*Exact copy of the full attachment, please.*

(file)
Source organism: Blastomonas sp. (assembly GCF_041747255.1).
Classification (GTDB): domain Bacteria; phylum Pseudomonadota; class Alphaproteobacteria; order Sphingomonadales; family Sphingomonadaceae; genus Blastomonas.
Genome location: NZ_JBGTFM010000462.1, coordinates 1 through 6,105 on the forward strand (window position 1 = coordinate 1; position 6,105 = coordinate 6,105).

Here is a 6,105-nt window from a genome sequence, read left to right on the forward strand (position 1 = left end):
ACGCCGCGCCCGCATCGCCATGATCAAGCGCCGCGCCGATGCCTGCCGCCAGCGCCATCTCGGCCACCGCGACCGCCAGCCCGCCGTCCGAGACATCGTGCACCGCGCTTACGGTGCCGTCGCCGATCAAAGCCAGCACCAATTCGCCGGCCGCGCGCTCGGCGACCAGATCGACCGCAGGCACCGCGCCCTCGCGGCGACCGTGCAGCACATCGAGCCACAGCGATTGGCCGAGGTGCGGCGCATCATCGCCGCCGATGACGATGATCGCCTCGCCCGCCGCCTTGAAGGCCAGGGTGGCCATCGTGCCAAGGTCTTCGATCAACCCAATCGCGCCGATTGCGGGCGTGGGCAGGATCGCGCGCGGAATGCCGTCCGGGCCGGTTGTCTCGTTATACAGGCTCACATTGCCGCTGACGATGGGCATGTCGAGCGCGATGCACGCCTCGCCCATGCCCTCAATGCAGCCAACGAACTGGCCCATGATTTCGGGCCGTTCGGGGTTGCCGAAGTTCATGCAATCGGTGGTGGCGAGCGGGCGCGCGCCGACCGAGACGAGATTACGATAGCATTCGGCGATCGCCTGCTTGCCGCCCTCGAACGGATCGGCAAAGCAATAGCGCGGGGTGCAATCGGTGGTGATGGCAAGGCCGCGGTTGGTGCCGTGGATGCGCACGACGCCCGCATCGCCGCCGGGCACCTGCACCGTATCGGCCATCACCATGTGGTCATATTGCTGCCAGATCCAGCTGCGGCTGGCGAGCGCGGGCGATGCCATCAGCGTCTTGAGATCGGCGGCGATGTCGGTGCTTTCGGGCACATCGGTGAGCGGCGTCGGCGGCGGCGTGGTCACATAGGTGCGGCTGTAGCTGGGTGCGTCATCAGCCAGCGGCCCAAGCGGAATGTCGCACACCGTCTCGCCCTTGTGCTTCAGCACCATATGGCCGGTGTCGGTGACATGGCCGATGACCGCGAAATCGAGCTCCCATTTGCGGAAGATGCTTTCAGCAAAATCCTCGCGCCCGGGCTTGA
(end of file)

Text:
Source organism: Blastomonas sp. (assembly GCF_041747255.1).
Classification (GTDB): domain Bacteria; phylum Pseudomonadota; class Alphaproteobacteria; order Sphingomonadales; family Sphingomonadaceae; genus Blastomonas.
Genome location: NZ_JBGTFM010000462.1, coordinates 1 through 6,105 on the forward strand (window position 1 = coordinate 1; position 6,105 = coordinate 6,105).

Here is a 6,105-nt window from a genome sequence, read left to right on the forward strand (position 1 = left end):
ACGCCGCGCCCGCATCGCCATGATCAAGCGCCGCGCCGATGCCTGCCGCCAGCGCCATCTCGGCCACCGCGACCGCCAGCCCGCCGTCCGAGACATCGTGCACCGCGCTTACGGTGCCGTCGCCGATCAAAGCCAGCACCAATTCGCCGGCCGCGCGCTCGGCGACCAGATCGACCGCAGGCACCGCGCCCTCGCGGCGACCGTGCAGCACATCGAGCCACAGCGATTGGCCGAGGTGCGGCGCATCATCGCCGCCGATGACGATGATCGCCTCGCCCGCCGCCTTGAAGGCCAGGGTGGCCATCGTGCCAAGGTCTTCGATCAACCCAATCGCGCCGATTGCGGGCGTGGGCAGGATCGCGCGCGGAATGCCGTCCGGGCCGGTTGTCTCGTTATACAGGCTCACATTGCCGCTGACGATGGGCATGTCGAGCGCGATGCACGCCTCGCCCATGCCCTCAATGCAGCCAACGAACTGGCCCATGATTTCGGGCCGTTCGGGGTTGCCGAAGTTCATGCAATCGGTGGTGGCGAGCGGGCGCGCGCCGACCGAGACGAGATTACGATAGCATTCGGCGATCGCCTGCTTGCCGCCCTCGAACGGATCGGCAAAGCAATAGCGCGGGGTGCAATCGGTGGTGATGGCAAGGCCGCGGTTGGTGCCGTGGATGCGCACGACGCCCGCATCGCCGCCGGGCACCTGCACCGTATCGGCCATCACCATGTGGTCATATTGCTGCCAGATCCAGCTGCGGCTGGCGAGCGCGGGCGATGCCATCAGCGTCTTGAGATCGGCGGCGATGTCGGTGCTTTCGGGCACATCGGTGAGCGGCGTCGGCGGCGGCGTGGTCACATAGGTGCGGCTGTAGCTGGGTGCGTCATCAGCCAGCGGCCCAAGCGGAATGTCGCACACCGTCTCGCCCTTGTGCTTCAGCACCATATGGCCGGTGTCGGTGACATGGCCGATGACCGCGAAATCGAGCTCCCATTTGCGGAAGATGCTTTCAGCAAAATCCTCGCGCCCGGGCTTGA